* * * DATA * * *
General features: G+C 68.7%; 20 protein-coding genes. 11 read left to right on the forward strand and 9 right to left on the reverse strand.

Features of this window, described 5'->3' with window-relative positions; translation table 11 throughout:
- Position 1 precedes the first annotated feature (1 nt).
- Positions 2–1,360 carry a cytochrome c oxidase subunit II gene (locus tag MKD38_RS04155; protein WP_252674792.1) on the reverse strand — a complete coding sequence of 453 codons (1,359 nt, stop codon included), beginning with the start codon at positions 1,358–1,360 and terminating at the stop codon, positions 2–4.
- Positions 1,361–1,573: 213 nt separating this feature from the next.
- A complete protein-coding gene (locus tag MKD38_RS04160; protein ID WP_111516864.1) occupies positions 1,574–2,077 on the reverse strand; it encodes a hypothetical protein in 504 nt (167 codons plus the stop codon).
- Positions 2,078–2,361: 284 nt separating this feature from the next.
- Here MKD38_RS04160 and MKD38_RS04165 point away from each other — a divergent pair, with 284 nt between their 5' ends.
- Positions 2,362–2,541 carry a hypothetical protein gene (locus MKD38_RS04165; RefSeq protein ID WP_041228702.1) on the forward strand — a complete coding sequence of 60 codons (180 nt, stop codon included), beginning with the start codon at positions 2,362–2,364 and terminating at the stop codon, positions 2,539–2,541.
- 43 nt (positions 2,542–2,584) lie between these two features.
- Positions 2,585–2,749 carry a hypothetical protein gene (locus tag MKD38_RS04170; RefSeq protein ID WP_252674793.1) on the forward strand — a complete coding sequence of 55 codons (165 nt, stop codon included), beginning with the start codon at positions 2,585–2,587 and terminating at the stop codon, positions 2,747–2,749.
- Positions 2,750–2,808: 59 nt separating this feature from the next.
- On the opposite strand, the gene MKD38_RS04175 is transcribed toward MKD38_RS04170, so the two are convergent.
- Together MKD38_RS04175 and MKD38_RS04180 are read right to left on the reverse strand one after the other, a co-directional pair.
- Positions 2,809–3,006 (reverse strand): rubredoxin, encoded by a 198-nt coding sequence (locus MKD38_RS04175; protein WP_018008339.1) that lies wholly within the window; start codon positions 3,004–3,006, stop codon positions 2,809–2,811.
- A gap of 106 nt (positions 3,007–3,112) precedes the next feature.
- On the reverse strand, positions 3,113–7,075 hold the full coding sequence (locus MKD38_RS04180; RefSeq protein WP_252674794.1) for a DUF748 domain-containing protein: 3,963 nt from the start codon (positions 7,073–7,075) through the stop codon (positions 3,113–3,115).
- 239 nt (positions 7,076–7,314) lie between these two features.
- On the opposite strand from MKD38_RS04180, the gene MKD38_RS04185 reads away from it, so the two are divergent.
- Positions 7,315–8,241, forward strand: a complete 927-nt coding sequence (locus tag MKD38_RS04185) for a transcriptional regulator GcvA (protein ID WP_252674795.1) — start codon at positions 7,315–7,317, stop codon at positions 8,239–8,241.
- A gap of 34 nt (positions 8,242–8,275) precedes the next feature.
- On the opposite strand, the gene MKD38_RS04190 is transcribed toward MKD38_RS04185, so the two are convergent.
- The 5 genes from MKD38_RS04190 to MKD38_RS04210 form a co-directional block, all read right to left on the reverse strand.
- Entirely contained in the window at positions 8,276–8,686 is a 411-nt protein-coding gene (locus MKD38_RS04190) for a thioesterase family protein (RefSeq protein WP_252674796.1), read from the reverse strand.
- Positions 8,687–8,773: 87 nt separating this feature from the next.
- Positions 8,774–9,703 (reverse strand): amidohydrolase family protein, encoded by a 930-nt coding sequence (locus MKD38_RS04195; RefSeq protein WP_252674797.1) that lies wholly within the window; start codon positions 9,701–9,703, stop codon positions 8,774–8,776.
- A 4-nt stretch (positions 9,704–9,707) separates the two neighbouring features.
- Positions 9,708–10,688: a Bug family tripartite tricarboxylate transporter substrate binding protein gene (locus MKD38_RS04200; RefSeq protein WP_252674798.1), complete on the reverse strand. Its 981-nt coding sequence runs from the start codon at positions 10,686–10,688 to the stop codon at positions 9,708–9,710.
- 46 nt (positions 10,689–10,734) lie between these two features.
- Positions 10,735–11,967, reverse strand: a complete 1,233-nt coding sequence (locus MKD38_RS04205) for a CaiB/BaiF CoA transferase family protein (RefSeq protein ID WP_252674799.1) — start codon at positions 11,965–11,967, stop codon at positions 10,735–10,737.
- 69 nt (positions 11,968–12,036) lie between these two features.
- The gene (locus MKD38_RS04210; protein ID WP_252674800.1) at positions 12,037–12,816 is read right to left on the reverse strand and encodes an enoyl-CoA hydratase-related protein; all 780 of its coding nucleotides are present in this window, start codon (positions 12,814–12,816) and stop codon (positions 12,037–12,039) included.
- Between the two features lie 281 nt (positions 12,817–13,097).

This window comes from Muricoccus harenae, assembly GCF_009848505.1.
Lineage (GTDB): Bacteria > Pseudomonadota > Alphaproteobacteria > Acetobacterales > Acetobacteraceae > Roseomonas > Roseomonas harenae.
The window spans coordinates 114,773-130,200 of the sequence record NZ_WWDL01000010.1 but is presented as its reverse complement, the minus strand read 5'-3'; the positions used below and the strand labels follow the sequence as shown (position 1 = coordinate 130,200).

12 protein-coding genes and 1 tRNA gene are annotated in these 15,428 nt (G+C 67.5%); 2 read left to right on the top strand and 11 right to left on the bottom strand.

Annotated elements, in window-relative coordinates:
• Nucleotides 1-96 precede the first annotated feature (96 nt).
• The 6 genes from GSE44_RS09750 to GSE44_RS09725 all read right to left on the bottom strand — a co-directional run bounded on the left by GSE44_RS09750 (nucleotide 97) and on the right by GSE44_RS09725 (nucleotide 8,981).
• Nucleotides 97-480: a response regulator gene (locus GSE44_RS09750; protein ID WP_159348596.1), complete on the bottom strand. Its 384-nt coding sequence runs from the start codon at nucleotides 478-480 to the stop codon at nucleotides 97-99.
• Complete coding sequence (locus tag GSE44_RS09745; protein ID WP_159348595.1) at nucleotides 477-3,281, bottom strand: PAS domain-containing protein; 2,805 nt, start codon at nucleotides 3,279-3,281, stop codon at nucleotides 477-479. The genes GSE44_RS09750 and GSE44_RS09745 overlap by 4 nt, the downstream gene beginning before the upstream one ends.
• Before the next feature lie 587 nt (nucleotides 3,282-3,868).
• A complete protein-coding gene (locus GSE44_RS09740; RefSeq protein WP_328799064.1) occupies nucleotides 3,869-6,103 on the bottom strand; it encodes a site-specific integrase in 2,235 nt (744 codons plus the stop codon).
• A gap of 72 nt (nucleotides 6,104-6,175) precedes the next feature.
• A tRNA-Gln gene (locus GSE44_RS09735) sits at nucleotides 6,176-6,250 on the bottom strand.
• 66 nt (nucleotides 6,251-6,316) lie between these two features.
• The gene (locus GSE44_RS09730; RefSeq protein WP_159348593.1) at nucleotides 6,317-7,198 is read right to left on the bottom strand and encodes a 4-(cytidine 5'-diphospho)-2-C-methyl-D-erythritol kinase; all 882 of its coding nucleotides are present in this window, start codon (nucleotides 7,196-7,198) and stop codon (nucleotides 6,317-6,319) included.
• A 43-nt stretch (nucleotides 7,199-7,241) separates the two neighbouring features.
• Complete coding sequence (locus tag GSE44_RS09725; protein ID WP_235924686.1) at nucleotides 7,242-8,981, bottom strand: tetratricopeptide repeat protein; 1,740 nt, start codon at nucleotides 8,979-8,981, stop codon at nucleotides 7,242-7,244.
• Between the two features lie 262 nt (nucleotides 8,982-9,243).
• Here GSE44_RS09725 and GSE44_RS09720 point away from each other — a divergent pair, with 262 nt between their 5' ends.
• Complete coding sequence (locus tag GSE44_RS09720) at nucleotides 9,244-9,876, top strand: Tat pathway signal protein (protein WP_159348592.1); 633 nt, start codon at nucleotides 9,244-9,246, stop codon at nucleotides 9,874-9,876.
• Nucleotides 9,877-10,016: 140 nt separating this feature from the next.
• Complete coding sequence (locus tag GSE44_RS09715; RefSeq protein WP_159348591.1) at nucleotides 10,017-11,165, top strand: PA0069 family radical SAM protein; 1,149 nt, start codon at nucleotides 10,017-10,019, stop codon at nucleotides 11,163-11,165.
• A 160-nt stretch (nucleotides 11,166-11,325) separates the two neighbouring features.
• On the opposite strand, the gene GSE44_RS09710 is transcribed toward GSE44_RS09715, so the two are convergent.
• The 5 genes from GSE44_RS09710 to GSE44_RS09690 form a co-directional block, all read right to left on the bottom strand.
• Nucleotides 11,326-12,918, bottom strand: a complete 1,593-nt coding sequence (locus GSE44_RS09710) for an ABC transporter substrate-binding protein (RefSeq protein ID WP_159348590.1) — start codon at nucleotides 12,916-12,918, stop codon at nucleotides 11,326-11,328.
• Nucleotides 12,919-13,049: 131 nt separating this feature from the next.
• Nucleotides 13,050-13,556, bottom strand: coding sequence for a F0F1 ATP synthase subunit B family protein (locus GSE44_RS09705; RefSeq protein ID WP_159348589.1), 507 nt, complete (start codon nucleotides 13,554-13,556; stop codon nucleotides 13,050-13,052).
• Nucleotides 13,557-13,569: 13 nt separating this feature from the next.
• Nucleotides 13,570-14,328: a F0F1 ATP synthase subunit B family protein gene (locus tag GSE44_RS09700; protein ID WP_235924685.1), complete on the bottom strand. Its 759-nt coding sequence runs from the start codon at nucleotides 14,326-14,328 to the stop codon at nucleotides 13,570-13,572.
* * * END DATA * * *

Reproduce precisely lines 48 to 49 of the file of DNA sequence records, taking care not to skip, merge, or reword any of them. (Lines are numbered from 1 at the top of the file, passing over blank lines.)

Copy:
• The gene (locus GSE44_RS09730; RefSeq protein WP_159348593.1) at nucleotides 6,317-7,198 is read right to left on the bottom strand and encodes a 4-(cytidine 5'-diphospho)-2-C-methyl-D-erythritol kinase; all 882 of its coding nucleotides are present in this window, start codon (nucleotides 7,196-7,198) and stop codon (nucleotides 6,317-6,319) included.
• A 43-nt stretch (nucleotides 7,199-7,241) separates the two neighbouring features.